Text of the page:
Baharat-Spiced Sufganiyot with Espresso Fudge
Courtesy Tasting Table
Sufganiyot, small, round fried doughnuts, are typically eaten in Israel around the time of Hanukkah. Instead of filling his with the traditional jelly or custard, Alon Shaya of Domenica dusts his version in a spice mix called baharat, then serves them alongside an espresso fudge dipping sauce. The baharat adds a bit of warmth and the tiniest bit of crunch to these classic holiday confections that you may find yourself making year-round.
For the Baharat-Spiced Sugar:
1 tablespoon whole black peppercorns
1 teaspoon whole cloves
1½ tablespoons sweet paprika
1 teaspoon ground cinnamon
¼ teaspoon ground cardamom
¼ teaspoon ground nutmeg
½ cup granulated sugar
For the Sufganiyot:
1¾ cups bread flour
1 tablespoon dry active yeast
½ cup whole milk
3 tablespoons butter at room temperature
1 large egg
1 egg yolk
½ teaspoon kosher salt
½ teaspoon lemon zest
¼ teaspoon vanilla extract
Canola oil, for frying
For the Espresso Fudge:
1 tablespoon butter
1 tablespoon all-purpose flour
¾ cup heavy cream
1/8 teaspoon kosher salt
¼ cup granulated sugar
¼ cup light brown sugar
¼ cup cocoa powder
½ teaspoon vanilla extract
2 tablespoons semisweet chocolate chips
¼ teaspoon orange zest
4 tablespoons or 2 shots freshly brewed espresso
1. Make the baharat-spiced sugar: Toast the black peppercorns, cumin seeds, coriander seeds and cloves in a small skillet over medium heat until fragrant, 2 to 3 minutes. Remove from the heat and let the spices cool. Transfer the spices along with the paprika, cinnamon, cardamom and nutmeg to a splice blender and pulse until smooth. Makes ¼ cup.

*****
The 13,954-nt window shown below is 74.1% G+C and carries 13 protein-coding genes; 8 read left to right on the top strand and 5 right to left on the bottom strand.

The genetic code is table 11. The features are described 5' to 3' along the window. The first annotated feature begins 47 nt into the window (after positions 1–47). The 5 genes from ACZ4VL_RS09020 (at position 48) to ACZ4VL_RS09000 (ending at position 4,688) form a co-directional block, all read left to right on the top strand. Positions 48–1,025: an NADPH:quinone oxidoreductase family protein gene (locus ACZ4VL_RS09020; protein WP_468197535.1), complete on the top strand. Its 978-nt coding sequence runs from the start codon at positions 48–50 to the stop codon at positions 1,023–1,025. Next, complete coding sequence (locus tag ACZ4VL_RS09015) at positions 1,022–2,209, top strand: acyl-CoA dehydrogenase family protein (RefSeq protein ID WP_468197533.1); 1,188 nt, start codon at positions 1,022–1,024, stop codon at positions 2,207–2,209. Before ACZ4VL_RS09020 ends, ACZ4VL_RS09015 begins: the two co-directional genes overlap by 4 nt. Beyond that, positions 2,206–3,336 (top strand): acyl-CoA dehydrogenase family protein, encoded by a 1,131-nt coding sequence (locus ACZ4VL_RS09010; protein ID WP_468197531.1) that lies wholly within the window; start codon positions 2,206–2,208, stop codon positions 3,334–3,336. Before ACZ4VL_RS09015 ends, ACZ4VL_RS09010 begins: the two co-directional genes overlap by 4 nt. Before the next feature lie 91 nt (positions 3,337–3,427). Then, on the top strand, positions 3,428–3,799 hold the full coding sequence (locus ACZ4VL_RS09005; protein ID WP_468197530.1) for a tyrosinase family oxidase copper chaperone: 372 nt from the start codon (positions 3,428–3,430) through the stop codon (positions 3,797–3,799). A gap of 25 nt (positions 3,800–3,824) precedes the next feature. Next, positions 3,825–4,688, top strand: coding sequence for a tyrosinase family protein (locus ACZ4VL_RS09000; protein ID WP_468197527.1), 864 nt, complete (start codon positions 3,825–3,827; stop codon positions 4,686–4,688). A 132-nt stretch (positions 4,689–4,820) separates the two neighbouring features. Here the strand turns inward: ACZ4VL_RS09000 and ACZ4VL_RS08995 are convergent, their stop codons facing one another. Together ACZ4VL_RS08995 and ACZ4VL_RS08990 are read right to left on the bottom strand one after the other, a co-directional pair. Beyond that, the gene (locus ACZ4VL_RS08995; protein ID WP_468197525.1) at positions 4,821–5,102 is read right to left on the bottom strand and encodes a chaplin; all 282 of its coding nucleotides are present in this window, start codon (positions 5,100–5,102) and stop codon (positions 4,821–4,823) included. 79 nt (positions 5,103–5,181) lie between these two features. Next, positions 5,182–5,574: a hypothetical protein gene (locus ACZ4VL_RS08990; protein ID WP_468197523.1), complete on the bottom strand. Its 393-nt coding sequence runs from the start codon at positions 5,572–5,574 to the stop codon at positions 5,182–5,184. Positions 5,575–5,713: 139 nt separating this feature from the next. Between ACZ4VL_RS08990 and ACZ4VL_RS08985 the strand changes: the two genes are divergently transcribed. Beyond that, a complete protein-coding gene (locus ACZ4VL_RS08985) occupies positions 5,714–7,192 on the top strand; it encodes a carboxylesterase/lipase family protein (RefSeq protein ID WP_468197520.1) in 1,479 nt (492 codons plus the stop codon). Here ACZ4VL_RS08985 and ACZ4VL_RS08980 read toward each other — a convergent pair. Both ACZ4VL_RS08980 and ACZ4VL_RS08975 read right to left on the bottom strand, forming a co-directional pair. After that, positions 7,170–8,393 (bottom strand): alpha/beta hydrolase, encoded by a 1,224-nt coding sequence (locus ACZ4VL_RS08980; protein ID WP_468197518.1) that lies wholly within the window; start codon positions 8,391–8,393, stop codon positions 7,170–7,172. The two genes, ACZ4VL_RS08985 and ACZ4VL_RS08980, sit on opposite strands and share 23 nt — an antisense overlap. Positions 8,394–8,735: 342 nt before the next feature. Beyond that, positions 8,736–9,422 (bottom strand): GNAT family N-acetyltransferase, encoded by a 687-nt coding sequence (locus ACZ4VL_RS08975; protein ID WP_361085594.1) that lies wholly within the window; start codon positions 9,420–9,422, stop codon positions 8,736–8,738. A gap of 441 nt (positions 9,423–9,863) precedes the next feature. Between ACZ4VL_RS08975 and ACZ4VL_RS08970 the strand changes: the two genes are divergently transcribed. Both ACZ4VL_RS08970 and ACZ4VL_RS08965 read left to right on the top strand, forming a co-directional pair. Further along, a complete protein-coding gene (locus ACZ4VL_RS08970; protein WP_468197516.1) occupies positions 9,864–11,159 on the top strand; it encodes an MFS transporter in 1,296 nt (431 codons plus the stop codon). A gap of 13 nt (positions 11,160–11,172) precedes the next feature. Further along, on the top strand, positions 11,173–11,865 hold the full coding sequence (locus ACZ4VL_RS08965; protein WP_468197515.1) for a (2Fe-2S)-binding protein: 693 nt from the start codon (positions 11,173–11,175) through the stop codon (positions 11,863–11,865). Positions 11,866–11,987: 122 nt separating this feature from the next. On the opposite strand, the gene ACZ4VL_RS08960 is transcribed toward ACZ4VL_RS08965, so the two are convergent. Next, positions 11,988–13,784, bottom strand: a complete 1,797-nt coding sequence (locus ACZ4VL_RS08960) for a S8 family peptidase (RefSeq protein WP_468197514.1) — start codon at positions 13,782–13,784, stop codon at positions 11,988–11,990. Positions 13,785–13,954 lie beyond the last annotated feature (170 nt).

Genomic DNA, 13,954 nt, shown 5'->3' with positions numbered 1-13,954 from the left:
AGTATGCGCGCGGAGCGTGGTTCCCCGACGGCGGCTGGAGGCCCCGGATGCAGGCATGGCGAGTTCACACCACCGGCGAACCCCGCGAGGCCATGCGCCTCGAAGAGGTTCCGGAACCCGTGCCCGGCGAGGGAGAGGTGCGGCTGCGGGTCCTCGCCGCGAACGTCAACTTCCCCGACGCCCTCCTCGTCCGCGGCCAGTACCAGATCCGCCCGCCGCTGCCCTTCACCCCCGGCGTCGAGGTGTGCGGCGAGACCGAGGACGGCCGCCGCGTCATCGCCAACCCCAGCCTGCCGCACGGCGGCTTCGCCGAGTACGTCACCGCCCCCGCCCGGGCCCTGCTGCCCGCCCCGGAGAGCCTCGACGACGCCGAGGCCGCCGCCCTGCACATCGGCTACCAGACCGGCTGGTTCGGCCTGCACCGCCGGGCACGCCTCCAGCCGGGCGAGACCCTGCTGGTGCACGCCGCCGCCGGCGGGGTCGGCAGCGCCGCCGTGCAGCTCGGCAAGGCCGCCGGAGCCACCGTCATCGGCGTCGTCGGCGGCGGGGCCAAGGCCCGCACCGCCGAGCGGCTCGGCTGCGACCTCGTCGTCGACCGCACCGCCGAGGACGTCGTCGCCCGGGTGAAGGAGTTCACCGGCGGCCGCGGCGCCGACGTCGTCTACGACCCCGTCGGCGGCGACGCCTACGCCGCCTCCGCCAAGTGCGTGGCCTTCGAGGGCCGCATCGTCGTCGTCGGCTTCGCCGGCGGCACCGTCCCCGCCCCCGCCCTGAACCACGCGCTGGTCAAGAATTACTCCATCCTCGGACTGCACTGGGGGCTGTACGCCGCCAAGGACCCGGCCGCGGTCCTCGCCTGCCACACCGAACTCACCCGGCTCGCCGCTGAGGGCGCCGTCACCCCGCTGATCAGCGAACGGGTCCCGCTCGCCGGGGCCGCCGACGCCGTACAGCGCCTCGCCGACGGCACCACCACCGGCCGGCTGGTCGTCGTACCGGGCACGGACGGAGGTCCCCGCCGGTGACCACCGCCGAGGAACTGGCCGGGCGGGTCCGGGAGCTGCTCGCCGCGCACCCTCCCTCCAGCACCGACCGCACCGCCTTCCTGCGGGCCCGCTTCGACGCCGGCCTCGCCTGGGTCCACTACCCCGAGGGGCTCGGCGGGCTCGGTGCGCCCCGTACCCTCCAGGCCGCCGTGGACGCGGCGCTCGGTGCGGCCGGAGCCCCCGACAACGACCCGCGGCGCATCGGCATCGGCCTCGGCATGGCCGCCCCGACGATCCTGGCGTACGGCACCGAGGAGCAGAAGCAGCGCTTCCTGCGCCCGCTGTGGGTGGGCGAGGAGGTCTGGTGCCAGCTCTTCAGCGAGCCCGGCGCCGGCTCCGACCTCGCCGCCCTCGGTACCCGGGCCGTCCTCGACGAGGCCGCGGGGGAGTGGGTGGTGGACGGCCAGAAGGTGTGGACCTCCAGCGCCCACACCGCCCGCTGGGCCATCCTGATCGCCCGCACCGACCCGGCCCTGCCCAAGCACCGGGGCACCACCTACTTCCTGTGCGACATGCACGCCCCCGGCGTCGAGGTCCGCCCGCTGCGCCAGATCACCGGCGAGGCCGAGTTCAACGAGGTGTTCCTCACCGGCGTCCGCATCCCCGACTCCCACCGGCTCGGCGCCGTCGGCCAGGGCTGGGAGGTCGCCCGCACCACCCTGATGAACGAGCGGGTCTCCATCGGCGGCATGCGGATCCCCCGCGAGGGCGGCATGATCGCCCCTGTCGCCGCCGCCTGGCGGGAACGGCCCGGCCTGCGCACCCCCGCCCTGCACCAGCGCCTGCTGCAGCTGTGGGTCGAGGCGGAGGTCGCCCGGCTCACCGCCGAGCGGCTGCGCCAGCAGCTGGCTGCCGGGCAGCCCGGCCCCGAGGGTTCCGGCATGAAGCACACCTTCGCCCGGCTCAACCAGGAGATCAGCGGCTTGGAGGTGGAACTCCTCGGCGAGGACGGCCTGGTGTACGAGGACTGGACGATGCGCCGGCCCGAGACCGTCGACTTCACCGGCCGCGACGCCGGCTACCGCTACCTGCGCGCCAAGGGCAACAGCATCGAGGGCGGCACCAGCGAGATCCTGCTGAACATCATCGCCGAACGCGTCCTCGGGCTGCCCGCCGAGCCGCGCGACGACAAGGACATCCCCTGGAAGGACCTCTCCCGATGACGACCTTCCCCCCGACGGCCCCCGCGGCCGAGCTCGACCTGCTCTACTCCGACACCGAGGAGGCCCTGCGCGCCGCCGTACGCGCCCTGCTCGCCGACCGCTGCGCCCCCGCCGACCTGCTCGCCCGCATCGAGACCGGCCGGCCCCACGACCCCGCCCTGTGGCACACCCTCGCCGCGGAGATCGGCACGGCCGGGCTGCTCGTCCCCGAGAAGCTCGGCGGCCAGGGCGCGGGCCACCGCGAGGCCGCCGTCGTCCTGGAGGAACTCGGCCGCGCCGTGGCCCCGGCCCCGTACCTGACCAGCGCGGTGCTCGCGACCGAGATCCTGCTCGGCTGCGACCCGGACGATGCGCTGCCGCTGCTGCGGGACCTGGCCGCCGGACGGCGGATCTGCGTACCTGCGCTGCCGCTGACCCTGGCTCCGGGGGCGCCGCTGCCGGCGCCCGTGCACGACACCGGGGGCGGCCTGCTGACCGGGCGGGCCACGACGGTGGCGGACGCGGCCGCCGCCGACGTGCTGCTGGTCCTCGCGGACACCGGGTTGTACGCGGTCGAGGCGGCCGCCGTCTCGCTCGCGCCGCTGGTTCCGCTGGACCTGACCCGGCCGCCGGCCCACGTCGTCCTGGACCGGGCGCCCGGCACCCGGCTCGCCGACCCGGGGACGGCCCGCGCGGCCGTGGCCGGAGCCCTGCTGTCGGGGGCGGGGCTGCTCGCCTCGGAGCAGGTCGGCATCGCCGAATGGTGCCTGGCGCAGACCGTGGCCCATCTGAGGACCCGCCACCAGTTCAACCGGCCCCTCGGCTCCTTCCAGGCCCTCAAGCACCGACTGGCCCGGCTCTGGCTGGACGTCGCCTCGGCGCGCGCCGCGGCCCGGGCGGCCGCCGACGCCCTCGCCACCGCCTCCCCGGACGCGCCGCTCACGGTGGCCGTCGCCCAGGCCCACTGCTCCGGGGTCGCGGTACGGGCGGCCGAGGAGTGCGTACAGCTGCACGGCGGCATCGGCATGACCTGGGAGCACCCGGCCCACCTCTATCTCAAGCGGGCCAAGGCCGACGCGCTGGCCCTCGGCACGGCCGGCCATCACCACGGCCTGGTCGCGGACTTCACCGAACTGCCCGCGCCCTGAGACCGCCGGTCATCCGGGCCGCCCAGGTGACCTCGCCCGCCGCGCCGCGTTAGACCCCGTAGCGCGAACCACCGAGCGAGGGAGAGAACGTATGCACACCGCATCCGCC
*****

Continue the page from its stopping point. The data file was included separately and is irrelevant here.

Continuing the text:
2. In a large bowl, combine the sugar with 2 teaspoon baharat spice mix and set aside.
3. Make the sufganiyot: Combine the bread flour and dry active yeast in a mixing bowl and set aside.
4. In another mixing bowl, combine the remaining ingredients; set aside.
5. Place the dry ingredients in the bowl of a stand mixer. Add the wet ingredients and mix on low for 10 to 12 minutes until the dough comes together and looks like a shaggy ball.
6. Spray the bottom of a large bowl with nonstick spray. Place the dough inside and cover it with a damp kitchen towel. Set the bowl in a warm part of the kitchen for 45 minutes. Remove the dough and gently fold over 3 times. Place the dough back in the bowl; cover and place in a warm place for an additional 45 minutes.
7. Meanwhile, make the hot espresso fudge: In a small saucepan over medium-low heat, melt the butter. Whisk in the flour until well incorporated. Add the cream, salt, sugars, cocoa powder and vanilla extract and bring to simmer. Cook, whisking frequently, until thickened, 2 to 3 minutes. Add the chocolate chips, orange zest and espresso and whisk until the chocolate is melted and the sauce is smooth and glossy, another 2 minutes.
8. Remove the dough and place on a lightly floured work surface. Roll dough out to ¼-inch-thick rectangle and cut out circles using a 2-inch ring mold. Place the rounds on a parchment-lined baking sheet; cover with a damp kitchen towel and let sit for 15 minutes.
9. Meanwhile, pour enough oil into a 6-quart Dutch oven or heavy-bottomed pot until it reaches a depth of 3 inches. Heat the oil until a deep-fry thermometer reads 350°.
10. Fry the doughnuts in batches of 4 or 5 until golden brown on both sides, 2 to 3 minutes. Remove the doughnuts using a slotted spoon and toss with the baharat-spiced sugar while still warm.
11. Serve the warm doughnuts with the fudge dipping sauce on the side.